Prime examples of such flows are katabatic and anabatic winds in Alpine valleys. Katabatic winds form when outgoing long wave radiation cools air at higher elevations. The cooled, high density wind then drains downslope under the influence of gravity. These winds combined with channeling effects of valleys they can reach speeds up to 50m/s. Anabatic winds form under the influence of solar heating, which lead to up-valley winds during the day. Due to their topography and the jet-stream, the Alps also form a barrier that often separates colder air from warmer air. The pressure gradient that is caused by this temperature difference accelerates the air when it flows through this barrier resulting in pass-winds' that have been shown to be attractive sites for wind energy generation.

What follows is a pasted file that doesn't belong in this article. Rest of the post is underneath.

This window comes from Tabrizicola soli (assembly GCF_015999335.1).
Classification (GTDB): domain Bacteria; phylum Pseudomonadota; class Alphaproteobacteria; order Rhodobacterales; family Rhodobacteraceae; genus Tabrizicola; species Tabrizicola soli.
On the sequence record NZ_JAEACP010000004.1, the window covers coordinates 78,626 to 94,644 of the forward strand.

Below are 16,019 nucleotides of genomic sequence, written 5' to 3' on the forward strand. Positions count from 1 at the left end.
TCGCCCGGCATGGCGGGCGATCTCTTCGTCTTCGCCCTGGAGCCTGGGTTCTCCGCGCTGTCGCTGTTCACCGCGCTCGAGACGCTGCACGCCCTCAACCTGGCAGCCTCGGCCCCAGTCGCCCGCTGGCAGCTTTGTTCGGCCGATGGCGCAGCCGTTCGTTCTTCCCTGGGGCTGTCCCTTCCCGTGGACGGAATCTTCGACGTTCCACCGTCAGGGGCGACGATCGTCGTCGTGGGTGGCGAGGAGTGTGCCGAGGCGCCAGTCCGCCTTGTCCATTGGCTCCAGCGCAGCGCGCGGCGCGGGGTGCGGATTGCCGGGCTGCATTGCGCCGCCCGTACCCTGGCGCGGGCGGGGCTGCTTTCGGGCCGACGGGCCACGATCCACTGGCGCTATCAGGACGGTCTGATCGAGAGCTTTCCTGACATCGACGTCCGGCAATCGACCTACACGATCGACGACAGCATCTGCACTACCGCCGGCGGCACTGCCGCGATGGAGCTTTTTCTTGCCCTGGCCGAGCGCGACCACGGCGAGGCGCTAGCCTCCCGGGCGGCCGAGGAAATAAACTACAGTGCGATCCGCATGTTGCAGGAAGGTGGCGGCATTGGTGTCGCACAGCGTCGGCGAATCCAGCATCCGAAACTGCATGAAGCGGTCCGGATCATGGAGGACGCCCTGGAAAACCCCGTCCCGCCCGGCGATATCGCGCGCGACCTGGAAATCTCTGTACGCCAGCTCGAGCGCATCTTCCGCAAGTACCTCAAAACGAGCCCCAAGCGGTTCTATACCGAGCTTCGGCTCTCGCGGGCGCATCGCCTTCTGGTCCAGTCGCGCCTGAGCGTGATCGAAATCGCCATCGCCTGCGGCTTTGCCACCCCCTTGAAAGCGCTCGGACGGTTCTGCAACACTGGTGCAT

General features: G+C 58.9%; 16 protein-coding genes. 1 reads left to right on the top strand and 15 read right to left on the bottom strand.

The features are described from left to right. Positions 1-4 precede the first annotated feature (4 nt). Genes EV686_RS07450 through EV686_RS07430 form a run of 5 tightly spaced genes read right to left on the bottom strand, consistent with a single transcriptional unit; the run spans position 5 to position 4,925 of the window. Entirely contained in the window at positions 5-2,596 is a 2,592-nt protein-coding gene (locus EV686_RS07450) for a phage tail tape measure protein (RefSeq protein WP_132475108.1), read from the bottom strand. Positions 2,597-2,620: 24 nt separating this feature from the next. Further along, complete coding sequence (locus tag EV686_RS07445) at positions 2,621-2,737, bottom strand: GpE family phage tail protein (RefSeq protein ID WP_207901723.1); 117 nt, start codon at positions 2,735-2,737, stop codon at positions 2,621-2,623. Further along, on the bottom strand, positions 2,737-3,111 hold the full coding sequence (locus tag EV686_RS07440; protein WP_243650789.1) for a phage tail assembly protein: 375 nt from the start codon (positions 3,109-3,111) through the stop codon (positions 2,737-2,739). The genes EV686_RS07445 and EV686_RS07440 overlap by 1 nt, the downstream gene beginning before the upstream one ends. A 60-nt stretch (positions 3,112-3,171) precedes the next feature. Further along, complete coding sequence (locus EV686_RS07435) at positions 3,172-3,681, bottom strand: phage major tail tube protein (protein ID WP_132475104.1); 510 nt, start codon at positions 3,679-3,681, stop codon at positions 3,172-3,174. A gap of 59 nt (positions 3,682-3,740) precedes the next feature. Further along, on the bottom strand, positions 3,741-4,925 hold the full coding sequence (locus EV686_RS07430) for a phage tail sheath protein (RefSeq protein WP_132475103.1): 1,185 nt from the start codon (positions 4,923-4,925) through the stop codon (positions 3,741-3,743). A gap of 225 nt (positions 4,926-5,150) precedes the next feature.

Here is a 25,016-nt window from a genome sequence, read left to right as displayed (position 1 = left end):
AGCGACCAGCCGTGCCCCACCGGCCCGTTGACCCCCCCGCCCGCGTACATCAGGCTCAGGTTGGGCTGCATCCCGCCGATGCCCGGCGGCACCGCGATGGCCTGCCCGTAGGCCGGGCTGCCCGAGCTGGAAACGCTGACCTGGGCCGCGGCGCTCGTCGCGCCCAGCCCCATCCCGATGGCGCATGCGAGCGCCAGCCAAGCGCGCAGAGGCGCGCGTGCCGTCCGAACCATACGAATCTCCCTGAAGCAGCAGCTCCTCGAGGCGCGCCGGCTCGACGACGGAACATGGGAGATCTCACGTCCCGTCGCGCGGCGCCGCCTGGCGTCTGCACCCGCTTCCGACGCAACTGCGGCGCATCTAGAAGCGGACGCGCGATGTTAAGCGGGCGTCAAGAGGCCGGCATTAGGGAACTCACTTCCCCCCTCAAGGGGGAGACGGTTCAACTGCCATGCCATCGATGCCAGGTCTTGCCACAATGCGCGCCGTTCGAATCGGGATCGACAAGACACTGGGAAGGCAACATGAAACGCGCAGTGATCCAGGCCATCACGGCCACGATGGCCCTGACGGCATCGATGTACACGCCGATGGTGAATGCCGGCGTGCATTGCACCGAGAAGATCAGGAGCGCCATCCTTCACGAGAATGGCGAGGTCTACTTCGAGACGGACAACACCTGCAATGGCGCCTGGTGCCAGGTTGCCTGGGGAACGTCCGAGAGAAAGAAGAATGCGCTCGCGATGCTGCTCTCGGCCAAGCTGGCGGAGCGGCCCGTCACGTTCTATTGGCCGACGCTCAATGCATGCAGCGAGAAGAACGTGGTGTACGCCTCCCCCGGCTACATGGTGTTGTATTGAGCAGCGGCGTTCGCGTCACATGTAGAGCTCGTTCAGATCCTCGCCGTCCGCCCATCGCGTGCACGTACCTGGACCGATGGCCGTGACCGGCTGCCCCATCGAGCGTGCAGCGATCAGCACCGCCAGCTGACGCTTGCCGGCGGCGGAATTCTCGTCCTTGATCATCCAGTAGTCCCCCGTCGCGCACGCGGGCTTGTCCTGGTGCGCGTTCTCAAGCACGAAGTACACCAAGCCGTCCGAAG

Using the example of Switzerland, this study explores the potential in wind energy that arises from topographic wind maxima. We perform high-resolution simulations using the WRF-LES for certain canonical topography features in the Swiss Alps namely, (a) Valleys ( e.g: Rhine Valley), (b) Mountain Passes ( e.g: Flüelapass) and (c) Glaciers (e.g: Aletsch glacier system). We force these simulations using the Meteoswiss COSMO-2 reanalysis data to study real-world' scenarios. The simulations are validated using relevant weather station data and standard exclusion principles for wind resource development are applied to provide a realistic picture of the additional wind resource discovered.